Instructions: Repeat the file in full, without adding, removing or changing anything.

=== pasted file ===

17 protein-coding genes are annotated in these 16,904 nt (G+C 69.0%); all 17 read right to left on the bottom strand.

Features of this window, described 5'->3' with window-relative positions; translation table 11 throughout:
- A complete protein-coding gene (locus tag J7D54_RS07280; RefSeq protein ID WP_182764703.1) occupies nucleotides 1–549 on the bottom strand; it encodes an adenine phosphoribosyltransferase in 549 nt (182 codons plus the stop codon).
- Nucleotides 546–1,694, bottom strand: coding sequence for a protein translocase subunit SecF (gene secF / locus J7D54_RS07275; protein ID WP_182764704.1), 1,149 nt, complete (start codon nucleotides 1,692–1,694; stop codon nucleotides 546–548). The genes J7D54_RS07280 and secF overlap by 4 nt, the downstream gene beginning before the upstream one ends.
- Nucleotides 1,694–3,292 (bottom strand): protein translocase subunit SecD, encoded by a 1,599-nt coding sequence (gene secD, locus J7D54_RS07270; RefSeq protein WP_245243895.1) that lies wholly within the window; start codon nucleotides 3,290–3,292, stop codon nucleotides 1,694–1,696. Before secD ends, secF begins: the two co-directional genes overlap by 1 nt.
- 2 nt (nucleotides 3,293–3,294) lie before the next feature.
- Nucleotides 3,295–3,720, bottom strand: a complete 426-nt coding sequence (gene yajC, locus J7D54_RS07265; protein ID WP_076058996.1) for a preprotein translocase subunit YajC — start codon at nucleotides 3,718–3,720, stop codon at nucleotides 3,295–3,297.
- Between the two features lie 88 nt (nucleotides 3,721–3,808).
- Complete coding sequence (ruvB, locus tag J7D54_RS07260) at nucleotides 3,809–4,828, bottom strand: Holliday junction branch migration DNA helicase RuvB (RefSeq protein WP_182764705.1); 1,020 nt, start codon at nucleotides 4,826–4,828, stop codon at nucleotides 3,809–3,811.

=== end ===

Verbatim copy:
17 protein-coding genes are annotated in these 16,904 nt (G+C 69.0%); all 17 read right to left on the bottom strand.

Features of this window, described 5'->3' with window-relative positions; translation table 11 throughout:
- A complete protein-coding gene (locus tag J7D54_RS07280; RefSeq protein ID WP_182764703.1) occupies nucleotides 1–549 on the bottom strand; it encodes an adenine phosphoribosyltransferase in 549 nt (182 codons plus the stop codon).
- Nucleotides 546–1,694, bottom strand: coding sequence for a protein translocase subunit SecF (gene secF / locus J7D54_RS07275; protein ID WP_182764704.1), 1,149 nt, complete (start codon nucleotides 1,692–1,694; stop codon nucleotides 546–548). The genes J7D54_RS07280 and secF overlap by 4 nt, the downstream gene beginning before the upstream one ends.
- Nucleotides 1,694–3,292 (bottom strand): protein translocase subunit SecD, encoded by a 1,599-nt coding sequence (gene secD, locus J7D54_RS07270; RefSeq protein WP_245243895.1) that lies wholly within the window; start codon nucleotides 3,290–3,292, stop codon nucleotides 1,694–1,696. Before secD ends, secF begins: the two co-directional genes overlap by 1 nt.
- 2 nt (nucleotides 3,293–3,294) lie before the next feature.
- Nucleotides 3,295–3,720, bottom strand: a complete 426-nt coding sequence (gene yajC, locus J7D54_RS07265; protein ID WP_076058996.1) for a preprotein translocase subunit YajC — start codon at nucleotides 3,718–3,720, stop codon at nucleotides 3,295–3,297.
- Between the two features lie 88 nt (nucleotides 3,721–3,808).
- Complete coding sequence (ruvB, locus tag J7D54_RS07260) at nucleotides 3,809–4,828, bottom strand: Holliday junction branch migration DNA helicase RuvB (RefSeq protein WP_182764705.1); 1,020 nt, start codon at nucleotides 4,826–4,828, stop codon at nucleotides 3,809–3,811.